Alberta Budget Danielle Smith David Swann Ed Stelmach Gene Zwozdesky Lindsay Blackett Ron Liepert Ted Morton

alberta budget 2010: striking a balance?

Alberta’s 2010 provincial budget, set to be released in 2 hours, is already making headlines. While Finance Minister Ted Morton has framed it as a “give up a little” budget, an Edmonton blogger almost caught a sneak peak of the budget documents:

Low security gives blogger sneak peek at Alberta budget website (see Mack’s blog for more).

Alberta Budget 2010 (updated at 9:50 p.m.)

For the second year in a row, Premier Ed Stelmach‘s government will run a budget deficit, this time estimated at $4.7 billion and total spending is estimated to be a record $38.7 billion. The PCs are counting on increased oilsands production to boost them out of the cycle of deficits before the 2012 election (I am sure they hope it will boost their party in the polls as well). Compared to the intense cut throat budget that many Albertans expected, this budget dealt a mixture of increases and decreases across the government. Overall, fourteen departments will be on the bitter end of cuts and eight departments will be seeing increases to their budgets in 2010.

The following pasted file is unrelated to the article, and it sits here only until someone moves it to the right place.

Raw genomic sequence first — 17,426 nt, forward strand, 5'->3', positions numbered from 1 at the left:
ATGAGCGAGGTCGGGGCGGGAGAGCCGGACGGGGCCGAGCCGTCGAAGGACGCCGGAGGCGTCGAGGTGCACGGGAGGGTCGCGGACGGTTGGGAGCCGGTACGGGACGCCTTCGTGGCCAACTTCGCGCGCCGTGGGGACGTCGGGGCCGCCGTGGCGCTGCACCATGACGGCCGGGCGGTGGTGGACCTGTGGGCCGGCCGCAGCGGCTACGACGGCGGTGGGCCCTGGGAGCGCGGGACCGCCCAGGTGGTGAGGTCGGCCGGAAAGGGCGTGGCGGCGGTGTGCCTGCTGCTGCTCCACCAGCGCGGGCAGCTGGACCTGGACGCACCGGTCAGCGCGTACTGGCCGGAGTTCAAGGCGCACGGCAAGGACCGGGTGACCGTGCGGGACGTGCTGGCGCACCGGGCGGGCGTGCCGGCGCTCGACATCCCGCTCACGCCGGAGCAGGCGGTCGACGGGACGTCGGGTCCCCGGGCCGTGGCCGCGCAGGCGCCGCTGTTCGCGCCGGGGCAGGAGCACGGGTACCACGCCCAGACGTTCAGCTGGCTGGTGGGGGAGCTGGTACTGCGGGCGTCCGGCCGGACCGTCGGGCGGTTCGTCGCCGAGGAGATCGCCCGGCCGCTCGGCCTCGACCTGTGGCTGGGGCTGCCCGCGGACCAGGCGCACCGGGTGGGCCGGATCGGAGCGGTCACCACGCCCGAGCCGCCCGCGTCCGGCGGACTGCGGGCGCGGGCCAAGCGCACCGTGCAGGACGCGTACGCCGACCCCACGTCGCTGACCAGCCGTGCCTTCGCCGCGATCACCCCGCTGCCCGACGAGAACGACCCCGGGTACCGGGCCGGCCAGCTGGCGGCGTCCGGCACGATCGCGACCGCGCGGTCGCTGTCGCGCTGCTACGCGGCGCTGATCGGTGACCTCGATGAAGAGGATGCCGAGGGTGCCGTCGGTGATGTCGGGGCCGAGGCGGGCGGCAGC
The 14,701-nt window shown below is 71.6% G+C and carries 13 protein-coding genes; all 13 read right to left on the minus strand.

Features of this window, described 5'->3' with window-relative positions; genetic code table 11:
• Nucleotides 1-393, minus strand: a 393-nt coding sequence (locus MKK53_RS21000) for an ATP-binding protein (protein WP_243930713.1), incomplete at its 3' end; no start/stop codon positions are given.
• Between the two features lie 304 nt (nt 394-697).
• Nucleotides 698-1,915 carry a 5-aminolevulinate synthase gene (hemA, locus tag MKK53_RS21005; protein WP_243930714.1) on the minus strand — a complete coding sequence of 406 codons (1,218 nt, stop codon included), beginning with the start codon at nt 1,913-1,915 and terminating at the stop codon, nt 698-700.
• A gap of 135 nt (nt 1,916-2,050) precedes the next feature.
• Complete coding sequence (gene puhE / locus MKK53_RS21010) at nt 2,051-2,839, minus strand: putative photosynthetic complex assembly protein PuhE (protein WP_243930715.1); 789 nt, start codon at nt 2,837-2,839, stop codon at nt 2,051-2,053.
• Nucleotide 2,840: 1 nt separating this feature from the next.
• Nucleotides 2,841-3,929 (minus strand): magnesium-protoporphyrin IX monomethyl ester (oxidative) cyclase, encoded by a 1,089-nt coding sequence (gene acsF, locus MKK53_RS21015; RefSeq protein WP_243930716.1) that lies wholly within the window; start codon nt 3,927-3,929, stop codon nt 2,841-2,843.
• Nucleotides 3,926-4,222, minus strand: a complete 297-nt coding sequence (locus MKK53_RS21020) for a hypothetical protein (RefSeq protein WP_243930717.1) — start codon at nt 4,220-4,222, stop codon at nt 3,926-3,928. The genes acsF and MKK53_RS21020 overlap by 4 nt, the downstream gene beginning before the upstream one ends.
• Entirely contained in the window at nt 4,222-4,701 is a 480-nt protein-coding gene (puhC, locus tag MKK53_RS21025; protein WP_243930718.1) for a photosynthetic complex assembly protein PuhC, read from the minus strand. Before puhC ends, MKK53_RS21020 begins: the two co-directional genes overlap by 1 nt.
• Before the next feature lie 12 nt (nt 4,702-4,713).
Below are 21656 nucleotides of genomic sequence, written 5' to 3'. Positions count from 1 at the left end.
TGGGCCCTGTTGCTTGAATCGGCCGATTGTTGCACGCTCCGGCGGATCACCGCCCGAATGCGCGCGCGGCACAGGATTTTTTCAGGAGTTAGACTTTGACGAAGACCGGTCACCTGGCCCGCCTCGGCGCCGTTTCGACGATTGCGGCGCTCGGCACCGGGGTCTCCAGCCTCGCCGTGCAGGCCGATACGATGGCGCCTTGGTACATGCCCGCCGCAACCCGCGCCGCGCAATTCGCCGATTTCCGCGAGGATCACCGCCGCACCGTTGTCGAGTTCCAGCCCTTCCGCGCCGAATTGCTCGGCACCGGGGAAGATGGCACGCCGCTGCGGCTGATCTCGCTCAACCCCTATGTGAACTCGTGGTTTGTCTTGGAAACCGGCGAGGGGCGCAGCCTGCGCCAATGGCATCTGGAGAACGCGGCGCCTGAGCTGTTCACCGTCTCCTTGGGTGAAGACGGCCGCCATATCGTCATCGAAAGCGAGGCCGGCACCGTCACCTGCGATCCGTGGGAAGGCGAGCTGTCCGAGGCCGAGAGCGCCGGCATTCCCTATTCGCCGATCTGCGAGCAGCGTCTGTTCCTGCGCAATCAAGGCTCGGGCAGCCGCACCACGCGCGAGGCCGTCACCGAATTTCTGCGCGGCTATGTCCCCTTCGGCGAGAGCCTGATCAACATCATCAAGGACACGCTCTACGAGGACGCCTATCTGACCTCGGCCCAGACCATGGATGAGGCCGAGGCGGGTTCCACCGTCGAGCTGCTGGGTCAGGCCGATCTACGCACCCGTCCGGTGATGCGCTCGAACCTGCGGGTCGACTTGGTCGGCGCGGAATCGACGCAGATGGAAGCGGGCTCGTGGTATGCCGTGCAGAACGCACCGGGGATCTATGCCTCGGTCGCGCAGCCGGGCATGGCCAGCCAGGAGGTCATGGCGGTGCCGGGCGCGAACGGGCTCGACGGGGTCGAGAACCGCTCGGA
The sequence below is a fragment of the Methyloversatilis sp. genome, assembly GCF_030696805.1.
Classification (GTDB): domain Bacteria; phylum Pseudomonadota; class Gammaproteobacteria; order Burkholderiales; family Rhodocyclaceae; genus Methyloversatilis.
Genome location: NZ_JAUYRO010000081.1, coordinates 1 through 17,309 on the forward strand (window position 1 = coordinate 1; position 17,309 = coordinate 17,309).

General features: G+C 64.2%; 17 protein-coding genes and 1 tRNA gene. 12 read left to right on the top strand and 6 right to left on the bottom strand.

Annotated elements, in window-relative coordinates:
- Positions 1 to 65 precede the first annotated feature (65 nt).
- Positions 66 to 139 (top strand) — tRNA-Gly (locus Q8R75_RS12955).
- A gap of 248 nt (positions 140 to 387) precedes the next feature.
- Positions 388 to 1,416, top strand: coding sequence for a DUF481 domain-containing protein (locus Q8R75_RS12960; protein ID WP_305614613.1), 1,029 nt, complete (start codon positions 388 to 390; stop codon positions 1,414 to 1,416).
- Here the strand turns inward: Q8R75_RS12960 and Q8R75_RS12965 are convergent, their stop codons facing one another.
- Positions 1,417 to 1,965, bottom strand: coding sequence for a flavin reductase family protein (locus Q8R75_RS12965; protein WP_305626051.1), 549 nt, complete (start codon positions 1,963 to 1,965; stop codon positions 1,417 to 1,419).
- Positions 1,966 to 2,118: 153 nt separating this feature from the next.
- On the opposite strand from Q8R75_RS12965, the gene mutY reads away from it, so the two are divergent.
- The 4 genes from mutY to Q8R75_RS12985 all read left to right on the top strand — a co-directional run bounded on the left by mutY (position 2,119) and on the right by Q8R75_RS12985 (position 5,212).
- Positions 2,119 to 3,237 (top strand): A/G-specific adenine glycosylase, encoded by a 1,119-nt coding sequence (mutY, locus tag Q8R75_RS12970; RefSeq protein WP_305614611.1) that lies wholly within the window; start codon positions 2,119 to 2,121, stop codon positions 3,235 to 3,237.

Ted Morton Budget 2010Mayor Stephen Mandel & Minister Doug Horner Budget 2010

With a 17% increase to its operating budget, Alberta’s health care system is the biggest beneficiary of this budget. Alberta Health Services will also receive a one-time infusion of $759 million for debt repayment (perhaps to the Royal Bank…). Since the 2008 election, health care has been one of the toughest files for the PCs, who have felt public pressure from across the province after the dissolution of the regional health authorities and bottom-line based system reforms. If replacing the blunt and controversial Minister Ron Liepert with the more gentler Minister Gene Zwozdesky was a first major step in the government’s health care public relations shift, this budget increase and debt repayment could be the second most substantial. The challenge will be to turn these budget increases into positive changes on the ground level.

The Municipal Affairs and Infrastructure budgets were also substantially increased, due to what I imagine to be the result of strong lobbying efforts by the AUMA and AAMDC.